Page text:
The Indian government took 500 and 1,000 rupee notes out of circulation to crack down on tax evasion and corruption. But the people feeling it most are at the bottom of the economic ladder — women without bank accounts.
Ukraine's protesters suspend clashes to negotiate with President Viktor Yanukovich, while China's leadership scrambles to block the web and keep their secret offshore bank accounts from being revealed to Chinese citizens. Curling gets fancy at the Sochi Olympics and South Korea welcomes Canadian hockey players in its bid to qualify for the next Winter Olympics. All that and more, in today's Global Scan.
In Teju Cole's book about his hometown of Lagos, Nigeria — "Every Day is for the Thief" — a culture of corruption creates a society of "barely containable hysteria" and a sort of constant post-traumatic stress.
The tiny Peruvian town of Yura is badly in need of basic services like water and medical care. But its regional government is using millions to build a different project: a dinosaur park. That decision is sparking a backlash.
Zhou Yongkang was considered one of the most powerful people in China not so long ago. He had immense wealth, connections and political power. But it turns out that Zhou was not untouchable. The ruling Communist Party has announced that he is being investigated on charges of corruption. And he might be purged from the party.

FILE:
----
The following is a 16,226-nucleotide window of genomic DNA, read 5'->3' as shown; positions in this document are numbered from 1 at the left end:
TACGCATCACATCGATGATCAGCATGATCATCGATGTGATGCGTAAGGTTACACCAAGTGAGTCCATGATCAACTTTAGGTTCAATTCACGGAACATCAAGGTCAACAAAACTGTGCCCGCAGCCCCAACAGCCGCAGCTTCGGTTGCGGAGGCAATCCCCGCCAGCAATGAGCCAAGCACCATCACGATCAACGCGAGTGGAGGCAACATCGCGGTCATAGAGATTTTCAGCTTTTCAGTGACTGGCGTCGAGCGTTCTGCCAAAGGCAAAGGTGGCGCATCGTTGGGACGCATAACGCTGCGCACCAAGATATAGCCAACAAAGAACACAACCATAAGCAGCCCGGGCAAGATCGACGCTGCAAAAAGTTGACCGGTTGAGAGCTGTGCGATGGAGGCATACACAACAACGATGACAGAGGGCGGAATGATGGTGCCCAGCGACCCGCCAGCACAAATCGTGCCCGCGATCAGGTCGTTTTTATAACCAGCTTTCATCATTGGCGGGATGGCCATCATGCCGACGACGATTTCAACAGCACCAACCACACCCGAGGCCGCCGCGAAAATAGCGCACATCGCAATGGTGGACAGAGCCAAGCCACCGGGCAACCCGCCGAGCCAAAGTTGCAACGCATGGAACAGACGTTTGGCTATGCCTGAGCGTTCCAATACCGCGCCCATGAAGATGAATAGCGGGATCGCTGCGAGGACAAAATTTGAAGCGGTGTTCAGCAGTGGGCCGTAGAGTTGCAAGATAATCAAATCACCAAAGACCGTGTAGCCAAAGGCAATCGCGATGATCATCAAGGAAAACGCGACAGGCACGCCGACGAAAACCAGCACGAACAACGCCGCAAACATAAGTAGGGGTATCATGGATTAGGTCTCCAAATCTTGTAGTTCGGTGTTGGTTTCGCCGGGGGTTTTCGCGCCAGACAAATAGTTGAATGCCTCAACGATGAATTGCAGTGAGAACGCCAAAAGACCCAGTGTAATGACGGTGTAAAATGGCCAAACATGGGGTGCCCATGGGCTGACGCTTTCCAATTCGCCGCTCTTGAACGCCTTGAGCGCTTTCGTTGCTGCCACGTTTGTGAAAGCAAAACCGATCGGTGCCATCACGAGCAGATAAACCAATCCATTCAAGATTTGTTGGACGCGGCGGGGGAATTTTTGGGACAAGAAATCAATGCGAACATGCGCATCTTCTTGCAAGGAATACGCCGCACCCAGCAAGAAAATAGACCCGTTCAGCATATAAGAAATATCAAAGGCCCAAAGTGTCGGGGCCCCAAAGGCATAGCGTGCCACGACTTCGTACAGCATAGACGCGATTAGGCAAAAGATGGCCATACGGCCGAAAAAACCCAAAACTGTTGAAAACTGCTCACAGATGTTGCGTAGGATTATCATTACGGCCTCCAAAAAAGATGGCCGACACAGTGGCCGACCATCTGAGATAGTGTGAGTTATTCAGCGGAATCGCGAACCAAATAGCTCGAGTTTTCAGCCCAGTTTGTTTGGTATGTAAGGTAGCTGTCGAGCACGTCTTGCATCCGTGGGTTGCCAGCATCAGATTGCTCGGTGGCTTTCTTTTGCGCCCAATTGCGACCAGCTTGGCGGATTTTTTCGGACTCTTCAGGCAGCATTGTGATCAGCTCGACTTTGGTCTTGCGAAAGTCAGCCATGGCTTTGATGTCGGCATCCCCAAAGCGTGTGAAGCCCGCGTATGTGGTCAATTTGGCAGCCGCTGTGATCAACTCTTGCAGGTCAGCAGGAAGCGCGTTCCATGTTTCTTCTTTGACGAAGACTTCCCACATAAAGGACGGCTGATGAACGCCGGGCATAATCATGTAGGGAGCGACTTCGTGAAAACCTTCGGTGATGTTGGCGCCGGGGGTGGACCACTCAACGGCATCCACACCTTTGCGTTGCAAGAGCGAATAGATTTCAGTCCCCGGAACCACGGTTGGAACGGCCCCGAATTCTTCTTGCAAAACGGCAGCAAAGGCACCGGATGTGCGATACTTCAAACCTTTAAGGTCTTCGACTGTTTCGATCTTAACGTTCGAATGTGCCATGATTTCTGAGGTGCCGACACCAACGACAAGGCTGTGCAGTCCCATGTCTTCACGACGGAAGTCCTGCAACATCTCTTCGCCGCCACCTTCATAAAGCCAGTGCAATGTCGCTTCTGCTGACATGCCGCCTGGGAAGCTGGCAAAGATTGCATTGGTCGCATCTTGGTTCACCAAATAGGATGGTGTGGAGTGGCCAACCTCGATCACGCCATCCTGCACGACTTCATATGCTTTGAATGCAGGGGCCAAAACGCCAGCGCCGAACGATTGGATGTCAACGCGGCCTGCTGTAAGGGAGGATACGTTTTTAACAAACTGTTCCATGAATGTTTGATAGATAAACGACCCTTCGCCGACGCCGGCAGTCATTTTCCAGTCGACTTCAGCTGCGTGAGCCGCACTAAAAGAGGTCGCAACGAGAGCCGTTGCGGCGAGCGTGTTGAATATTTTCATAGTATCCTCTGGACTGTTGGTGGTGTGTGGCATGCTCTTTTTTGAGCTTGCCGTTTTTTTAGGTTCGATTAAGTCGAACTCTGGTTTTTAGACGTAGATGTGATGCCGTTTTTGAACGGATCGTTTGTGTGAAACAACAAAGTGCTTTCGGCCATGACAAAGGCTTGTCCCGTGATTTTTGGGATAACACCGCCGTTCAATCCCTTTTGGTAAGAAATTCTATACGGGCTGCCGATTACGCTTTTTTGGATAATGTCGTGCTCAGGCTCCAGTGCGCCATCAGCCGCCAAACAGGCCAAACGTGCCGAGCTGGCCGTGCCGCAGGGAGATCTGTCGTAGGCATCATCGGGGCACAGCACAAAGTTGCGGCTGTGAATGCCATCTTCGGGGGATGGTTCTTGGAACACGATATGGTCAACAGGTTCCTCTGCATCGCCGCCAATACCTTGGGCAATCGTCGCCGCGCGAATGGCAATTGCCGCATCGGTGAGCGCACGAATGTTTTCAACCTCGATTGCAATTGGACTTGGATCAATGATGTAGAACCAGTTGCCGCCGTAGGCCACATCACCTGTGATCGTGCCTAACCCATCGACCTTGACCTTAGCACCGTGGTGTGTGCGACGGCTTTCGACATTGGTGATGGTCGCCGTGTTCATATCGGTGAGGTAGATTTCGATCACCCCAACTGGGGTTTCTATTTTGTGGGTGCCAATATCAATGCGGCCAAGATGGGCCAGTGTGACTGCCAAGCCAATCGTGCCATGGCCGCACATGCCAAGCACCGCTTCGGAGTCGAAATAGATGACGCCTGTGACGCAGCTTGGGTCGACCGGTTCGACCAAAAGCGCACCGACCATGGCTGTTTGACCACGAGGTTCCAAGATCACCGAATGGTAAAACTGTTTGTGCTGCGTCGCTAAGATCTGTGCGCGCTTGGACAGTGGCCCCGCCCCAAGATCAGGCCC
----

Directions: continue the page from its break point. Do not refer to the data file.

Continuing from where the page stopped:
Over the weekend, in Long Beach, Calif., a tournament featuring some larger-than-life competitors took place — the 14th annual US Sumo Open. Surprisingly, it's the biggest amateur sumo competition outside of Japan. So could sumo's time be arriving in the US?
The board game called Bürokratopoly isn't about getting filthy rich, though players might feel filthy after they're done playing. The popular German game was created by dissidents in communist East Germany years ago as a satire about power and corruption. Now it has become a teaching tool for German kids trying to understand what it was like to live in the Communist East.
The flood of young Central American migrants streaming across the US border over the past year has slowed to a trickle. One of the reasons may be Mexico’s increased border enforcement along its southern border with Guatemala. And that's creating headaches for Mexicans living near that border.
Soccer governing body FIFA has spent months examining allegations of corruption into the runup of Russia and Qatar's successful bids to win the 2018 and 2022 World Cups. Now it's said there was no serious corruption — a claim even its own investigator finds incredible.